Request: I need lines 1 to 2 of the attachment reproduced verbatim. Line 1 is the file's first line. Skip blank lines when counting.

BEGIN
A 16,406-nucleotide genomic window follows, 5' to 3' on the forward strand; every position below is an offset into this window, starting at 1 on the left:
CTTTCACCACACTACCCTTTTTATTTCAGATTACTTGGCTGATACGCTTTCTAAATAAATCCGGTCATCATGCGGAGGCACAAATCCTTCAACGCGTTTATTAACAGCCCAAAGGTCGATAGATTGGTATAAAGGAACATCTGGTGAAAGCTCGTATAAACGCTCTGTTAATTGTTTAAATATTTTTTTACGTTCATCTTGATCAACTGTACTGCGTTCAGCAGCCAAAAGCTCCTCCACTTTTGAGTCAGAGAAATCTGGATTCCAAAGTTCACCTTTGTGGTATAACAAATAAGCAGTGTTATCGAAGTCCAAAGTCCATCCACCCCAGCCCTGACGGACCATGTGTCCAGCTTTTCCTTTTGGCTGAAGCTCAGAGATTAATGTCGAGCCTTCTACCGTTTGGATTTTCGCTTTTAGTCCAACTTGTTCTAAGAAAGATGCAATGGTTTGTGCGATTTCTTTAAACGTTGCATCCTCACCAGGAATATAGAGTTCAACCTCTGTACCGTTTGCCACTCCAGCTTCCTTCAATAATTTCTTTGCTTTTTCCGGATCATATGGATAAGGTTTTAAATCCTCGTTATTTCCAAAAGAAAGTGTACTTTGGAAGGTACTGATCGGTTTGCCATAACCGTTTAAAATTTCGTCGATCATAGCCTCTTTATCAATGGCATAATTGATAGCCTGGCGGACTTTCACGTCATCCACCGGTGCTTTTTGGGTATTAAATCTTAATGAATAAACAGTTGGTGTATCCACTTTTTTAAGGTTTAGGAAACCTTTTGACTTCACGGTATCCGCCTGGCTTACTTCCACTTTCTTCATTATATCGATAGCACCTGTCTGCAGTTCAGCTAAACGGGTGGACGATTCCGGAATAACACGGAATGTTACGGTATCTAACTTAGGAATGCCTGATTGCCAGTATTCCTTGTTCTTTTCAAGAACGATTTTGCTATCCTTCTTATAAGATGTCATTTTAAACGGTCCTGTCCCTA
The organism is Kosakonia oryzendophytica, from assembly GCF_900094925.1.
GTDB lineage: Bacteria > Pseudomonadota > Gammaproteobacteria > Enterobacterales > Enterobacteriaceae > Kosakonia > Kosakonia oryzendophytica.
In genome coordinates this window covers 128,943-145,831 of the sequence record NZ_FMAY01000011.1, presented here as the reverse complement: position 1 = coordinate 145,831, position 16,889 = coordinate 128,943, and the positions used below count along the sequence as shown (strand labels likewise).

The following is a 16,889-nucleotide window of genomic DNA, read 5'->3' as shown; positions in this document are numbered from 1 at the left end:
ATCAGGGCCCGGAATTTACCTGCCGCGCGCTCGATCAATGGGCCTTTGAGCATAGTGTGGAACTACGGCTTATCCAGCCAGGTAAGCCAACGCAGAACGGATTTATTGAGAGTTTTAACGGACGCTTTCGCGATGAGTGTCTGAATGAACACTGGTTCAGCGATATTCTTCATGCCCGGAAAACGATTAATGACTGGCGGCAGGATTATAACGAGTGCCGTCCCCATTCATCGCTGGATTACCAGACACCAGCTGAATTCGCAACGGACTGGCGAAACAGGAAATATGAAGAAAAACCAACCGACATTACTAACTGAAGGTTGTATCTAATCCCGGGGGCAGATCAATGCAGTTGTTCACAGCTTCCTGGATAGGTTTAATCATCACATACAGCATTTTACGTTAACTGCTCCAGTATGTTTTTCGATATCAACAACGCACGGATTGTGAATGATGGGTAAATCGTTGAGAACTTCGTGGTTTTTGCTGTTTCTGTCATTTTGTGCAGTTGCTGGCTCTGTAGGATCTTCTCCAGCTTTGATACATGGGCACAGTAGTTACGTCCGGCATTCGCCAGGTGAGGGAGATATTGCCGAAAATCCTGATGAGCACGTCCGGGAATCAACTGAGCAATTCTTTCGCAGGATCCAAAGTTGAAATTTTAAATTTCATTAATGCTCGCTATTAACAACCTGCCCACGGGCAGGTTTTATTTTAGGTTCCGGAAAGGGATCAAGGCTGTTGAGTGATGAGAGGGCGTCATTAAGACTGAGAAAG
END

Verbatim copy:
A 16,406-nucleotide genomic window follows, 5' to 3' on the forward strand; every position below is an offset into this window, starting at 1 on the left:
CTTTCACCACACTACCCTTTTTATTTCAGATTACTTGGCTGATACGCTTTCTAAATAAATCCGGTCATCATGCGGAGGCACAAATCCTTCAACGCGTTTATTAACAGCCCAAAGGTCGATAGATTGGTATAAAGGAACATCTGGTGAAAGCTCGTATAAACGCTCTGTTAATTGTTTAAATATTTTTTTACGTTCATCTTGATCAACTGTACTGCGTTCAGCAGCCAAAAGCTCCTCCACTTTTGAGTCAGAGAAATCTGGATTCCAAAGTTCACCTTTGTGGTATAACAAATAAGCAGTGTTATCGAAGTCCAAAGTCCATCCACCCCAGCCCTGACGGACCATGTGTCCAGCTTTTCCTTTTGGCTGAAGCTCAGAGATTAATGTCGAGCCTTCTACCGTTTGGATTTTCGCTTTTAGTCCAACTTGTTCTAAGAAAGATGCAATGGTTTGTGCGATTTCTTTAAACGTTGCATCCTCACCAGGAATATAGAGTTCAACCTCTGTACCGTTTGCCACTCCAGCTTCCTTCAATAATTTCTTTGCTTTTTCCGGATCATATGGATAAGGTTTTAAATCCTCGTTATTTCCAAAAGAAAGTGTACTTTGGAAGGTACTGATCGGTTTGCCATAACCGTTTAAAATTTCGTCGATCATAGCCTCTTTATCAATGGCATAATTGATAGCCTGGCGGACTTTCACGTCATCCACCGGTGCTTTTTGGGTATTAAATCTTAATGAATAAACAGTTGGTGTATCCACTTTTTTAAGGTTTAGGAAACCTTTTGACTTCACGGTATCCGCCTGGCTTACTTCCACTTTCTTCATTATATCGATAGCACCTGTCTGCAGTTCAGCTAAACGGGTGGACGATTCCGGAATAACACGGAATGTTACGGTATCTAACTTAGGAATGCCTGATTGCCAGTATTCCTTGTTCTTTTCAAGAACGATTTTGCTATCCTTCTTATAAGATGTCATTTTAAACGGTCCTGTCCCTA